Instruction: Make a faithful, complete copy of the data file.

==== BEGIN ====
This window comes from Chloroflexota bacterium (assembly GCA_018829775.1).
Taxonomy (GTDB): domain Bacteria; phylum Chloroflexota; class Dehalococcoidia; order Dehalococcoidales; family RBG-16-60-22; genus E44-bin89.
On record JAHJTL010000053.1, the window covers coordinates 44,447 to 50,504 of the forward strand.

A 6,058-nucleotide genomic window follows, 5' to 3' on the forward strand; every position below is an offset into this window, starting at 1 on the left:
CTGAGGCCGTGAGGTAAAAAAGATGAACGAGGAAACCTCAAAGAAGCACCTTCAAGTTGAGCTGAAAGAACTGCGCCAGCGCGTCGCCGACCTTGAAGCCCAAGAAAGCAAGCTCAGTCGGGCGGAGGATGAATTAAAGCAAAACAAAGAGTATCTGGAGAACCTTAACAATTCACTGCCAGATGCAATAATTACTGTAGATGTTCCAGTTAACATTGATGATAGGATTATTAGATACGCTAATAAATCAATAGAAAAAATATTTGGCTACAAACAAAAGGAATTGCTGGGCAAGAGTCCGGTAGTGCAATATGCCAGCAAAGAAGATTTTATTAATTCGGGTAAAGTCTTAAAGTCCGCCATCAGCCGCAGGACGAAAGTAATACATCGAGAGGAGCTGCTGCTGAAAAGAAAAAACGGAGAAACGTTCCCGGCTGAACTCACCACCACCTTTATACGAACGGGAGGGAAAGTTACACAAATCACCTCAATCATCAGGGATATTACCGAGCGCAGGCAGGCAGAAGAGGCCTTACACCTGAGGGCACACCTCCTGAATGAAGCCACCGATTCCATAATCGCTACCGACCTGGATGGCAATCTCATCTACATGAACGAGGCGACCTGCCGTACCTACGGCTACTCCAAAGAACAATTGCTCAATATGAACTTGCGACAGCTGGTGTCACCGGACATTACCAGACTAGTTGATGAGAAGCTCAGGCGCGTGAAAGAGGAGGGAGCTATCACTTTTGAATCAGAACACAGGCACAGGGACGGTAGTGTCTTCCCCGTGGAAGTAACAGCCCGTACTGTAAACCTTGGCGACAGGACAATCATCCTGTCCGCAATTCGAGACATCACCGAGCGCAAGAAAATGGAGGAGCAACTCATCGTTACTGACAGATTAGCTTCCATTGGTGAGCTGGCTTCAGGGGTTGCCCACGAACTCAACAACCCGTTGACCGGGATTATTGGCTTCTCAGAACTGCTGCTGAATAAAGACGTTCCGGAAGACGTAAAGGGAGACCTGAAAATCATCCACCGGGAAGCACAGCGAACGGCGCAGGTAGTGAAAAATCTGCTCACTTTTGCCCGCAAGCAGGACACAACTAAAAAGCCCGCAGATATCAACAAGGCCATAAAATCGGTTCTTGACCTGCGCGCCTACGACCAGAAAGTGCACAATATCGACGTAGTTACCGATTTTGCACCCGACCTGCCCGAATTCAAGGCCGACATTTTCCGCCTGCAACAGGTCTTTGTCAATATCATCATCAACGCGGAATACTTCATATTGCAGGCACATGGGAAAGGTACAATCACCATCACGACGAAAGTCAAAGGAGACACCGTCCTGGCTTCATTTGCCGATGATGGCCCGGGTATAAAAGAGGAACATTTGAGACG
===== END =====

This window comes from Chloroflexota bacterium (assembly GCA_018829775.1).
Taxonomy (GTDB): domain Bacteria; phylum Chloroflexota; class Dehalococcoidia; order Dehalococcoidales; family RBG-16-60-22; genus E44-bin89.
On record JAHJTL010000053.1, the window covers coordinates 44,447 to 50,504 of the forward strand.

A 6,058-nucleotide genomic window follows, 5' to 3' on the forward strand; every position below is an offset into this window, starting at 1 on the left:
CTGAGGCCGTGAGGTAAAAAAGATGAACGAGGAAACCTCAAAGAAGCACCTTCAAGTTGAGCTGAAAGAACTGCGCCAGCGCGTCGCCGACCTTGAAGCCCAAGAAAGCAAGCTCAGTCGGGCGGAGGATGAATTAAAGCAAAACAAAGAGTATCTGGAGAACCTTAACAATTCACTGCCAGATGCAATAATTACTGTAGATGTTCCAGTTAACATTGATGATAGGATTATTAGATACGCTAATAAATCAATAGAAAAAATATTTGGCTACAAACAAAAGGAATTGCTGGGCAAGAGTCCGGTAGTGCAATATGCCAGCAAAGAAGATTTTATTAATTCGGGTAAAGTCTTAAAGTCCGCCATCAGCCGCAGGACGAAAGTAATACATCGAGAGGAGCTGCTGCTGAAAAGAAAAAACGGAGAAACGTTCCCGGCTGAACTCACCACCACCTTTATACGAACGGGAGGGAAAGTTACACAAATCACCTCAATCATCAGGGATATTACCGAGCGCAGGCAGGCAGAAGAGGCCTTACACCTGAGGGCACACCTCCTGAATGAAGCCACCGATTCCATAATCGCTACCGACCTGGATGGCAATCTCATCTACATGAACGAGGCGACCTGCCGTACCTACGGCTACTCCAAAGAACAATTGCTCAATATGAACTTGCGACAGCTGGTGTCACCGGACATTACCAGACTAGTTGATGAGAAGCTCAGGCGCGTGAAAGAGGAGGGAGCTATCACTTTTGAATCAGAACACAGGCACAGGGACGGTAGTGTCTTCCCCGTGGAAGTAACAGCCCGTACTGTAAACCTTGGCGACAGGACAATCATCCTGTCCGCAATTCGAGACATCACCGAGCGCAAGAAAATGGAGGAGCAACTCATCGTTACTGACAGATTAGCTTCCATTGGTGAGCTGGCTTCAGGGGTTGCCCACGAACTCAACAACCCGTTGACCGGGATTATTGGCTTCTCAGAACTGCTGCTGAATAAAGACGTTCCGGAAGACGTAAAGGGAGACCTGAAAATCATCCACCGGGAAGCACAGCGAACGGCGCAGGTAGTGAAAAATCTGCTCACTTTTGCCCGCAAGCAGGACACAACTAAAAAGCCCGCAGATATCAACAAGGCCATAAAATCGGTTCTTGACCTGCGCGCCTACGACCAGAAAGTGCACAATATCGACGTAGTTACCGATTTTGCACCCGACCTGCCCGAATTCAAGGCCGACATTTTCCGCCTGCAACAGGTCTTTGTCAATATCATCATCAACGCGGAATACTTCATATTGCAGGCACATGGGAAAGGTACAATCACCATCACGACGAAAGTCAAAGGAGACACCGTCCTGGCTTCATTTGCCGATGATGGCCCGGGTATAAAAGAGGAACATTTGAGACG